Mugabe's challenger promises land reforms
By Peta Thornycroft in Harare and Sebastien Berger in Johannesburg
Last Updated: 1:48am GMT 14/02/2008
Simba Makoni, the former ally of Robert Mugabe who is to challenge him in elections next month, has launched a withering attack on the Zimbabwean president's management of the country.
He vowed to unravel the land reforms that have left millions short of food.
Launching his manifesto, Mr Makoni, 57, said: "The Zimbabwe of today... is a nation full of fear, a nation in deep stress, a tense and polarised nation, a nation also characterised by disease and extreme poverty."
A highly regarded former finance minister, he added: "However we believe that solving these problems will not be intractable."
If elected, he promised to "institute a process of national healing and reconciliation".
Mr Makoni was expelled from the ruling Zanu-PF party on Tuesday.
He will stand as an independent candidate in the joint presidential and parliamentary elections on March 29.
He urged other members of the ruling party to join him in the quest to prevent the 83-year-old president from winning a sixth term in office.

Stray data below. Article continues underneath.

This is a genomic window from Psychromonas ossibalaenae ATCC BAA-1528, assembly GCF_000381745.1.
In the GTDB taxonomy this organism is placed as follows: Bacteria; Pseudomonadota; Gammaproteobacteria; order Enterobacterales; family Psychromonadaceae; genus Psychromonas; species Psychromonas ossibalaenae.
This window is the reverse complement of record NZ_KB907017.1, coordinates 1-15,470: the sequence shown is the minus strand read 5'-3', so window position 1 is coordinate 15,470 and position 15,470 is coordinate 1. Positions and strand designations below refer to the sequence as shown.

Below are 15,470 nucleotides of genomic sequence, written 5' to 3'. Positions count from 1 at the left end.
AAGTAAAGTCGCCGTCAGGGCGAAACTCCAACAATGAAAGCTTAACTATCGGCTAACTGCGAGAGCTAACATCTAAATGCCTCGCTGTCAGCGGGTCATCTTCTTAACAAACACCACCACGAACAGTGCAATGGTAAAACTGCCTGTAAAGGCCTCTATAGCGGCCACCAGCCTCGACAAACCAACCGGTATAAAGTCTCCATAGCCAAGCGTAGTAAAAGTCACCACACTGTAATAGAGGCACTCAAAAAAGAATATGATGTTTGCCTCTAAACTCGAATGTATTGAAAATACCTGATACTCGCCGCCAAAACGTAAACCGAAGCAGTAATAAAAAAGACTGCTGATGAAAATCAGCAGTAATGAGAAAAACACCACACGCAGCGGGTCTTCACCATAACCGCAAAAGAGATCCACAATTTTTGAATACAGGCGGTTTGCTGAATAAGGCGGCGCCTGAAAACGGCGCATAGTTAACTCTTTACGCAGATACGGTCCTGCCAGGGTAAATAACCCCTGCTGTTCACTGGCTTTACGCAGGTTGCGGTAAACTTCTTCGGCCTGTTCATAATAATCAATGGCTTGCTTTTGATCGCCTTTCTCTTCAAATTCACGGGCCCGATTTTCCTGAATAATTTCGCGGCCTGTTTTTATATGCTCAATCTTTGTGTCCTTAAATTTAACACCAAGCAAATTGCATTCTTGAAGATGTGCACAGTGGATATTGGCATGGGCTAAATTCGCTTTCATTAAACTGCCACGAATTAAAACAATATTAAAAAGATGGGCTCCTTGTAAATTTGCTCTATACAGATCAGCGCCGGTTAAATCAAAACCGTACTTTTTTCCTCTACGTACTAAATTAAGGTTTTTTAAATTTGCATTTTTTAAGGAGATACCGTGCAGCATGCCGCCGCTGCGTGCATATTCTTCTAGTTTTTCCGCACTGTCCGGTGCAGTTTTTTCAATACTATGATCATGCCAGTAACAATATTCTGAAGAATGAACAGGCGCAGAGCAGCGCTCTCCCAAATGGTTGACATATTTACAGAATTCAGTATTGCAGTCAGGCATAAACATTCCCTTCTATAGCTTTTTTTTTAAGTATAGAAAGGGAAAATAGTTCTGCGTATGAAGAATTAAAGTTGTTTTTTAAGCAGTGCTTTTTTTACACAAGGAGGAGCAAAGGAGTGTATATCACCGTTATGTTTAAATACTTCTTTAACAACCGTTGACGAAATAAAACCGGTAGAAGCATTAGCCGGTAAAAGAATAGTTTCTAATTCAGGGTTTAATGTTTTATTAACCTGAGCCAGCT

Senior figures in Zanu-PF are believed to be supportive of Mr Makoni, but are waiting to assess his prospects before sacrificing the benefits associated with Mr Mugabe's patronage.
Conscious of the perils of taking on Mr Mugabe at the ballot box, Mr Makoni said: "Let this not be a contest of fists, a contest of stones, knives and guns, but let it be a contest of ideas, a contest of vision and commitment to the people.
"No one is worth killing for, nor dying for, not Mr Mugabe nor Simba Makoni."
Zimbabwe began its descent into economic crisis and chronic food shortages when Mr Mugabe almost lost elections in 2000 to the newly founded opposition party, the Movement for Democratic Change (MDC), led by Morgan Tsvangirai.
He began to confiscate 90 per cent of farms in white ownership, the backbone of the economy.
Mr Makoni, who bought his farm before Mr Mugabe started to allocate seized land to regime loyalists, said that Zimbabwe needed land reform more urgently now than ever.
He said that seizure of land to redress the wrongs of the colonial era alone did not represent agrarian reform.
Fay Chung, the first education minister after independence, who is credited with beginning Zimbabwe's extraordinary surge in literacy, said yesterday that she would stand for parliament for Mr Makoni's new movement.
He is also building support in the business community and has reached a deal with a breakaway faction of the opposition that will allow him to run as the unopposed challenger in the south.
But Mr Tsvangirai yesterday ruled out giving Mr Makoni a clear run at the presidency.